Teams sweep the sidewalks and gutters in the  77-square blocks and maintain over 200 flower beds within the District. The Alliance has an “Ambassador Service” that reports if there are issues that need to be addressed. In addition, the Downtown Mobile Alliance staff includes marketing and events specialists and economic development and business management specialists to keep work flowing. There are 13 employees under contract to keep the streets looking clean and bright.

The result is 17 years of progress. There are 57 restaurants now, up from 20 when the Alliance was first formed. Hotel rooms downtown have increased by 64%. Since they began, more than 700 residential units have been added to the downtown area, many of which are located in old warehouses and historic buildings converted into interesting living spaces. 

Businesses have returned to downtown again. There is a tech sector along St. Francis Street anchored by two innovation centers and co-working spaces enhancing the entrepreneurial spirit. The Alabama Historic Tax Credit has boosted much of the renovation downtown, bringing businesses back and preserving the beautiful architecture. 

Places like Barton Academy have been given new life as a new magnet middle school, with over $14 million in donations, and a new title, Barton Academy for Advanced World Studies. The old Merchants Bank building is now residential lofts and the old Red Cross building is now home to Crown Hall event space, Bay Gourmet catering, The Container Yard coworking space and residential lofts. 

So far, the Alabama Historic Tax Credit has spurred the renovation of 42 buildings and $130 million in private investment in downtown Mobile, not including the waterfront commerce. There is an energy that hasn’t been felt in fifty years. Economic development is underpinning the transformation. “The first step was to stabilize and improve property values,” says Carol. “Our core purpose is to improve the downtown business, residential, and artistic life vitality.” 

The transformation isn’t complete. In 2012, the Downtown Mobile Alliance hired one of the world’s leading architects and urban planners, Andres Duany (DPZ) from Miami, to develop a “form-based code” type of zoning that allows multiple uses in a building but focuses on the building’s relationship to the street. The emphasis is on the pedestrian environment and experience. “If you get it right for the pedestrian, you get it right for everyone,” says Carol.

In 2020, the Alliance paid for a street optimization plan for every street in the downtown district. The purpose is to have a safer and economically productive downtown. “The City is implementing that plan as we speak.” She goes on to say, “We look at the small things, like planting flowers.” They are working with Downtown Parks Conservancy on the revitalization of Bienville Square. Issues of safety are always a primary concern and point of emphasis.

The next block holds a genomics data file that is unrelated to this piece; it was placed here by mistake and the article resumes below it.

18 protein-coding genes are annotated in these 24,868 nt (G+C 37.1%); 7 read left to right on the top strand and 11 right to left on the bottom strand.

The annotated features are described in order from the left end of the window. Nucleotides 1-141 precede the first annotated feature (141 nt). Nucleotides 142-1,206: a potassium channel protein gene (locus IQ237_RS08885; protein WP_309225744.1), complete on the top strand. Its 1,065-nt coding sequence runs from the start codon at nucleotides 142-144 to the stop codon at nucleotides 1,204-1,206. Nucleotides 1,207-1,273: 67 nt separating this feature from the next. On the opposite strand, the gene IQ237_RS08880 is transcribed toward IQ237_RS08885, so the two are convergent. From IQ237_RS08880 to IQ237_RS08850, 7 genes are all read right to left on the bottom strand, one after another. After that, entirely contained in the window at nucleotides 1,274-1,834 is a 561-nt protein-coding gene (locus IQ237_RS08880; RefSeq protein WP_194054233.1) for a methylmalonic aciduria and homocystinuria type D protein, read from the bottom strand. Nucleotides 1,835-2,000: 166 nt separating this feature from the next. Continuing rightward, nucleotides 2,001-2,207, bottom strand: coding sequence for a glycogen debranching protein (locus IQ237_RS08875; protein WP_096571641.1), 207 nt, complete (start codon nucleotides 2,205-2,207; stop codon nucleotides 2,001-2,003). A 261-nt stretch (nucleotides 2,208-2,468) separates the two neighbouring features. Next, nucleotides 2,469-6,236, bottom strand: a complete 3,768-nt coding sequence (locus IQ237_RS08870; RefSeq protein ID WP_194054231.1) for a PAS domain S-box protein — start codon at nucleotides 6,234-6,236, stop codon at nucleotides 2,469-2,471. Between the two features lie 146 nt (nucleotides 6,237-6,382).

The Downtown Mobile Alliance is heavily involved in bringing events downtown. “Events are great for attracting people, which is good for the businesses in our district. We do a lot of promoting and love bringing in big family events during holidays,” she says. “We target events that help our members.” 

Public art is a big focus. “Every year, we commission a major public art project. Last year we worked with the Arts Council to have artists paint 22 signal boxes that add color and interest to our streets.” One example is the mural of E.O. Wilson, the famous sociobiologist from Mobile, painted on the side of the Athelstan Club.

Carol quickly adds that there is still a lot of work to do. “We have come so far in 17 years. We hear from people who are amazed at the transformation that has taken place. We see the progress and see that there is still so much to do.” Carol sees a youth movement of young professionals that want to live and work in downtown Mobile. “They have almost everything they need at their disposal. It wasn’t long ago we couldn’t say that.”

In closing, Carol said, “I think we can be the downtown that a lot of people envision us to be. We can be the downtown that other cities want to be.” I agree. It’s been a long journey to get where we are today, but Mobile’s downtown is once again a vibrant, exciting entertainment district for businesses and residents alike. 

The Scenic 98 Coastal community is fortunate to have people like Carol Hunter and the team at Downtown Mobile Alliance hard at work making it happen. The future is indeed bright!

Apr 19, 2023
Community Endeavors